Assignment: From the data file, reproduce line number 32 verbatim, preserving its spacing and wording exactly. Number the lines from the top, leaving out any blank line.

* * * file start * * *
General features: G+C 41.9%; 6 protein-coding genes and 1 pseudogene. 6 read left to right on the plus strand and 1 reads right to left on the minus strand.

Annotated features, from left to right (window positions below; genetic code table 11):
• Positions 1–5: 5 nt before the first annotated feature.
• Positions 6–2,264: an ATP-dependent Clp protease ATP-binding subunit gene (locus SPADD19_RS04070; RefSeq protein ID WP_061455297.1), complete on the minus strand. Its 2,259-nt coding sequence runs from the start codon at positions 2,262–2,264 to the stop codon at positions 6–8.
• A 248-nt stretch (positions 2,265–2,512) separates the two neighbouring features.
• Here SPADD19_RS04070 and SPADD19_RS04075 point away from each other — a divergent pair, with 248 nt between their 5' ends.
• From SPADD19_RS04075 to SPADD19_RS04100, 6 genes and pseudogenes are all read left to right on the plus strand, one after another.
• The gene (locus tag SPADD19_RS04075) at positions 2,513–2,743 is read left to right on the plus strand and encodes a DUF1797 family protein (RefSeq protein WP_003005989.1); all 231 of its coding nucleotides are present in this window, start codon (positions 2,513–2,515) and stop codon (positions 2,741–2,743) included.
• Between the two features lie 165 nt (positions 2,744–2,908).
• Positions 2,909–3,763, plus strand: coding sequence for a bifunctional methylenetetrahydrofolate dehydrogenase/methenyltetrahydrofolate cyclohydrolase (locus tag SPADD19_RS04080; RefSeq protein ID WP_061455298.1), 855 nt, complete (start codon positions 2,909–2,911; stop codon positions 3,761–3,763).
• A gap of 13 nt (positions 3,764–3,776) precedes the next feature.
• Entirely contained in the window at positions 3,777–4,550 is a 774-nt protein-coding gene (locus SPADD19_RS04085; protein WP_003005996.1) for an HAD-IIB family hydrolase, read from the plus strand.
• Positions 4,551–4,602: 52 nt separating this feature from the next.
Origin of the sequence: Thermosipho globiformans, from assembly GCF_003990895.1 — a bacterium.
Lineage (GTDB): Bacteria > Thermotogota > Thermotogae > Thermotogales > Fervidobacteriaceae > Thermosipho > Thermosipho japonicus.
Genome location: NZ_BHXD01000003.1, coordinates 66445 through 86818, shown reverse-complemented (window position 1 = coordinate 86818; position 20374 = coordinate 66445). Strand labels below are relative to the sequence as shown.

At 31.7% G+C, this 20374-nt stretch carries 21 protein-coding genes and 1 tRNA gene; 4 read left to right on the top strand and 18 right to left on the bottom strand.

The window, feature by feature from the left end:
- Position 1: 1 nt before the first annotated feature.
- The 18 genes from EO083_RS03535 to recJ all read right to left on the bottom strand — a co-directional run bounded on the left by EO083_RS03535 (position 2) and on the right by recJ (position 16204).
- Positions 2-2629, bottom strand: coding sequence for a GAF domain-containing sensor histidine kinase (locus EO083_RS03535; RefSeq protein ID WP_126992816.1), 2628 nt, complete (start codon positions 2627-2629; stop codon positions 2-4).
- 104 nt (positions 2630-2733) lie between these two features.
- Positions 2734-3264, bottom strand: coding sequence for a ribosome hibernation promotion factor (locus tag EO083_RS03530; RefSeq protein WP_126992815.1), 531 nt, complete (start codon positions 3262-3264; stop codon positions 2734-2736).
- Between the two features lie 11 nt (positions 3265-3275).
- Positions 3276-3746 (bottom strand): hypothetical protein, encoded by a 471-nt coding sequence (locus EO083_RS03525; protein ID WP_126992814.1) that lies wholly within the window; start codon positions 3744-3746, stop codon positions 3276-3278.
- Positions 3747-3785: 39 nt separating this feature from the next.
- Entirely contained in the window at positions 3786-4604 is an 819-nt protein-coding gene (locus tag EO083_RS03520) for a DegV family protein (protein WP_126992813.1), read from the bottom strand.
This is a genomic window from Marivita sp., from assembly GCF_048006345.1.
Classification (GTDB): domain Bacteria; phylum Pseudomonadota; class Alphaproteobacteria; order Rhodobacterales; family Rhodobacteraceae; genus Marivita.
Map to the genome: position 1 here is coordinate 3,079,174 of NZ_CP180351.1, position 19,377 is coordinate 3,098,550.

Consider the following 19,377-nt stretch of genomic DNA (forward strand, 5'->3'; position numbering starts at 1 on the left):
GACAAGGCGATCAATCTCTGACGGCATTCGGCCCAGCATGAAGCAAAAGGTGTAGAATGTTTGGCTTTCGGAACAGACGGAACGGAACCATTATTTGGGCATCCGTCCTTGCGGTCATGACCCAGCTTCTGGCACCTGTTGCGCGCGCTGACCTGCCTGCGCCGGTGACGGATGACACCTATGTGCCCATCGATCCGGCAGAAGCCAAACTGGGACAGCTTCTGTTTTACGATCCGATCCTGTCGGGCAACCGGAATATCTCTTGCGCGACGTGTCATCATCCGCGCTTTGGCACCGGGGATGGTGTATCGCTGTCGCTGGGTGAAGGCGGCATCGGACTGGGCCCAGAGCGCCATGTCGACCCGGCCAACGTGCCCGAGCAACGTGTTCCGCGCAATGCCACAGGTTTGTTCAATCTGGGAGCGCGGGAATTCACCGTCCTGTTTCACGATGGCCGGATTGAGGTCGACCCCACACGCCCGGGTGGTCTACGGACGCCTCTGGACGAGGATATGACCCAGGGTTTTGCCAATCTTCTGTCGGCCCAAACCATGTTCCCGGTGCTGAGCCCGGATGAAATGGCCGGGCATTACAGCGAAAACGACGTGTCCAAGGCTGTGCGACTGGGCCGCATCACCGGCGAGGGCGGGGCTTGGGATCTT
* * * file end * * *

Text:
GACAAGGCGATCAATCTCTGACGGCATTCGGCCCAGCATGAAGCAAAAGGTGTAGAATGTTTGGCTTTCGGAACAGACGGAACGGAACCATTATTTGGGCATCCGTCCTTGCGGTCATGACCCAGCTTCTGGCACCTGTTGCGCGCGCTGACCTGCCTGCGCCGGTGACGGATGACACCTATGTGCCCATCGATCCGGCAGAAGCCAAACTGGGACAGCTTCTGTTTTACGATCCGATCCTGTCGGGCAACCGGAATATCTCTTGCGCGACGTGTCATCATCCGCGCTTTGGCACCGGGGATGGTGTATCGCTGTCGCTGGGTGAAGGCGGCATCGGACTGGGCCCAGAGCGCCATGTCGACCCGGCCAACGTGCCCGAGCAACGTGTTCCGCGCAATGCCACAGGTTTGTTCAATCTGGGAGCGCGGGAATTCACCGTCCTGTTTCACGATGGCCGGATTGAGGTCGACCCCACACGCCCGGGTGGTCTACGGACGCCTCTGGACGAGGATATGACCCAGGGTTTTGCCAATCTTCTGTCGGCCCAAACCATGTTCCCGGTGCTGAGCCCGGATGAAATGGCCGGGCATTACAGCGAAAACGACGTGTCCAAGGCTGTGCGACTGGGCCGCATCACCGGCGAGGGCGGGGCTTGGGATCTT